SIBERIA 8.30 Manual - Telluric Researc h .SIBERIA is a computer model for simulating the evolution

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  • User Manual for SIBERIA(Version 8.30)

    Prof. Garry WillgooseTelluric Research,100 Barton Street,Scone, NSW, 2337

    AUSTRALIA.Email: g.r.willgoose@leeds.ac.uk

    July 2005, Garry Willgoose,Telluric Research

  • 1 Introduction .......................................................................................... 12 Background. ......................................................................................... 2

    2.1 SIBERIA................................................................................... 22.2 Tectonic uplift........................................................................... 62.3 Erosion processes...................................................................... 72.4 Runoff models .......................................................................... 92.5 Channel models ........................................................................ 102.6 Internal numerics ...................................................................... 12

    3 Running SIBERIA................................................................................ 143.1 Running the program................................................................ 143.2 SIBERIA parameters. ............................................................... 213.3 File formats............................................................................... 343.4 Controlling the Operation of SIBERIA.................................... 42

    4 SIBERIA Extended Models ................................................................. 534.1 General comments about SIBERIA Extended Models............. 534.2 The Built-in Erosion Models .................................................... 544.3 The Built-in Runoff Models ..................................................... 594.4 The Built-in Tectonics Models ................................................. 624.5 The Built-in Drainage Directions and Contour Banks Models 634.6 The Built-in Channel Models ................................................... 644.7 The Built-in Soil Models .......................................................... 654.8 The Generic Dependent Model................................................. 654.9 The Built-in Layers Models...................................................... 66

    5 Monte-Carlo Modelling........................................................................ 776 Calibration of SIBERIA....................................................................... 78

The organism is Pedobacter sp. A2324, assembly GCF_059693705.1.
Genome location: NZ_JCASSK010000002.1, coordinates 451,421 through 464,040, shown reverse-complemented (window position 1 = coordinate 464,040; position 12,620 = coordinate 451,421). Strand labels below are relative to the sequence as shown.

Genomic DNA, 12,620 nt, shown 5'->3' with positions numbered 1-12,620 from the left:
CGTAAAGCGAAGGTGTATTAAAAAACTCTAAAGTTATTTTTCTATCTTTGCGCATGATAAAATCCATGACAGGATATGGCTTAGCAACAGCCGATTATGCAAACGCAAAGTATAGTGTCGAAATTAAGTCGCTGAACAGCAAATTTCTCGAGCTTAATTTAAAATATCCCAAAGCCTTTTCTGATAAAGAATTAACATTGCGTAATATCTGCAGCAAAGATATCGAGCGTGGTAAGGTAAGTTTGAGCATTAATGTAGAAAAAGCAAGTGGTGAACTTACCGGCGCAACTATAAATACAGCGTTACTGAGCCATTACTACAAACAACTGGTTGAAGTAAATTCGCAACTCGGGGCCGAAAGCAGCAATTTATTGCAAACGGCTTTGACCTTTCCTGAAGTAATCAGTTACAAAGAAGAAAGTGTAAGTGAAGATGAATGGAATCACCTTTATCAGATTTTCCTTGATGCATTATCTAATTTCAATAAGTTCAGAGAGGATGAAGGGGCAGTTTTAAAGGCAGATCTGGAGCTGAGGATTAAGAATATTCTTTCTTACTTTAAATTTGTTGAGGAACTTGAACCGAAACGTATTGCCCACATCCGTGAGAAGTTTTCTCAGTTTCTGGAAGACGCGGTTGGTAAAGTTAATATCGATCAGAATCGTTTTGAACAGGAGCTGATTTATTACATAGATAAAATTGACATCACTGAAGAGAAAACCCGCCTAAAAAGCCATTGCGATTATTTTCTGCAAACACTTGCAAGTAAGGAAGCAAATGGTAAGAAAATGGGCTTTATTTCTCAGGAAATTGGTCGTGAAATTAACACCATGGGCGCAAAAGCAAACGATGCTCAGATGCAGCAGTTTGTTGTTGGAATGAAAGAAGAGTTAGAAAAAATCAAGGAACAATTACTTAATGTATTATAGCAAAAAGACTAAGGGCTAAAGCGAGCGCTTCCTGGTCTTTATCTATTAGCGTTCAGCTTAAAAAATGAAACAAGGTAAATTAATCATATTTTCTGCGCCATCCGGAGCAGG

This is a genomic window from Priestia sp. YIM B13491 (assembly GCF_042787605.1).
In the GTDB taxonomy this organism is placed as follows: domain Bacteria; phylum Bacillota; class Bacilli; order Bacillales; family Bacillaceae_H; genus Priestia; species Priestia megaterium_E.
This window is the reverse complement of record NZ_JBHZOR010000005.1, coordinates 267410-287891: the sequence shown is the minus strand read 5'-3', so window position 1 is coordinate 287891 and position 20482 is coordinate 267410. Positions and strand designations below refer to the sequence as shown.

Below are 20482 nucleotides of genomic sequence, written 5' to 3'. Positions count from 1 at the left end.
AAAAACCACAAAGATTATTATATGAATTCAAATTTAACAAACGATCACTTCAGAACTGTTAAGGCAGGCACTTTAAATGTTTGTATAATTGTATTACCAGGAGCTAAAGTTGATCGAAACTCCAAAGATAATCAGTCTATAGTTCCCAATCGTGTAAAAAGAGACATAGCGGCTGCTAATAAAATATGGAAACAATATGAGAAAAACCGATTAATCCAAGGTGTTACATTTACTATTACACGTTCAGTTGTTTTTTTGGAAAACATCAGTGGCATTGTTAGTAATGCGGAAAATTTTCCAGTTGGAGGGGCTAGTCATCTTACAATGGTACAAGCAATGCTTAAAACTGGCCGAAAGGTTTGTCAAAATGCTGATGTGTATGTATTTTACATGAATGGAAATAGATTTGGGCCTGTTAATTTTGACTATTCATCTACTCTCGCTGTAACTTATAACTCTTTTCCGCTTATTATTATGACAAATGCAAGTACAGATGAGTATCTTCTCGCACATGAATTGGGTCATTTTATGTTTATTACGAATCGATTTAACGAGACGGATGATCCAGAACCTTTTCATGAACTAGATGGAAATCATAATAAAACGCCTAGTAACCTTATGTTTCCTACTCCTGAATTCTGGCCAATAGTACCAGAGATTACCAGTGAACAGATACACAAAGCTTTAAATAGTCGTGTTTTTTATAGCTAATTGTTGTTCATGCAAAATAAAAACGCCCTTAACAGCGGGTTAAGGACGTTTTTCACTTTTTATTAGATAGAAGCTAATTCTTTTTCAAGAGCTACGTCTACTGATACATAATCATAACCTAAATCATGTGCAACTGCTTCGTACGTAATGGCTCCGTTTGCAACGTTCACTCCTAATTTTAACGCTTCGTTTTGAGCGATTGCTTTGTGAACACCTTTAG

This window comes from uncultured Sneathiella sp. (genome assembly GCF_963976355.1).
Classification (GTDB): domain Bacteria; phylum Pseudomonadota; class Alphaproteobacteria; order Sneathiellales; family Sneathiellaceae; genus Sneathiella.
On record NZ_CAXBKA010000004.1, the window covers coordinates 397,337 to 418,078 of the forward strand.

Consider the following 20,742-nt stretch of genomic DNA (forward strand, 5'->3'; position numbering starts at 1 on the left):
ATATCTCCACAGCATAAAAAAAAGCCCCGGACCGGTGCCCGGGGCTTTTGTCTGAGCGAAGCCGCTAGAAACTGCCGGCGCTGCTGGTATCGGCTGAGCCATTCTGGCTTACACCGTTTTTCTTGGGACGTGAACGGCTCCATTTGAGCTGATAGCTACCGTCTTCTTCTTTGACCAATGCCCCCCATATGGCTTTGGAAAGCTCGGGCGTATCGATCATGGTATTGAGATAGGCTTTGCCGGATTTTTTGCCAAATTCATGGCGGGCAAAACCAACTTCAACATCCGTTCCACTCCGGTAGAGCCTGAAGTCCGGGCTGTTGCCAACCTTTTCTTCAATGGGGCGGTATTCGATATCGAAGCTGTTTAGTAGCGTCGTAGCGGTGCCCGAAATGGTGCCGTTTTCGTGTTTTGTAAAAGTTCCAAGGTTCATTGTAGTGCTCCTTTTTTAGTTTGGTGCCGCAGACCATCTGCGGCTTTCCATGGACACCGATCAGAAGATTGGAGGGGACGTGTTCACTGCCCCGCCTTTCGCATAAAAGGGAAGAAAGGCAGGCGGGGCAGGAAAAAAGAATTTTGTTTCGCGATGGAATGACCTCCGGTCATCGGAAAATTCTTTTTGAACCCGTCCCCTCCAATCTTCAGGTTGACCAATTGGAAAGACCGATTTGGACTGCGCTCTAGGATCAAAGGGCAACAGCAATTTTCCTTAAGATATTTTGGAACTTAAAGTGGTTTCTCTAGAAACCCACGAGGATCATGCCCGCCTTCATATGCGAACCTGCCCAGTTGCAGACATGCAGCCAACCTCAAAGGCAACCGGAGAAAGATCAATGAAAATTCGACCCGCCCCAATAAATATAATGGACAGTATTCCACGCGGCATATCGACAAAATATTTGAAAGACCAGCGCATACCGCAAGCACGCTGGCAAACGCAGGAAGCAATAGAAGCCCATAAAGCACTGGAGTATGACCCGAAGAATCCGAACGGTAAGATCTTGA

6.1 Calibration to erosion plot data................................................. 786.2 Calibration to other erosion models.......................................... 85

    7 REFERENCES..................................................................................... 88APPENDICES.................................................................................................. 91

    Appendix A: Revision History............................................................. 91Appendix B: Code to read in restart files. ............................................ 93Appendix C: Code to read in boundary files

    104Appendix D: Shell program to analyse RST and BND file formats

    107

  • SIBERIA 8.30 User Manual 1

    1 Introduction

    This manual describes how to use the catchment evolution model SIBERIA developed by theauthor, beginning in 1986. SIBERIA is a computer model for simulating the evolution oflandscapes under the action of runoff and erosion over long times scales (typically more than afew years). SIBERIA is both a very simple model and a very sophisticated one. The hydrologyand erosion models are based on ones that are simple and widely accepted in the hydrology andagricultural communities since the 1960s. These models are based on widely accepted physicsand have been successfully calibrated in a range of environments. The sophistication ofSIBERIA lies in (1) its use of digital terrain maps for the determination of drainage areas andgeomorphology and (2) its ability to efficiently adjust the landform with time in response to theerosion that occurs on it.

    The basic theory underlying the model and the approximations required forcomputer solution are described in this manual. The parameters that the models uses aredescribed together with the process involved in running SIBERIA. The standard file formatsused for input to the model and for transfer to other data analysis and visualisation packages aredescribed and sample code is provided for input of these files. Finally, details are provided onthe standard procedures that are available in the model to extend various components of themodel if the standard ones should fail to meet the purposes of the user.

    For further information about the details of the theory underlying SIBERIA orresults from the model the publications in the references should be consulted.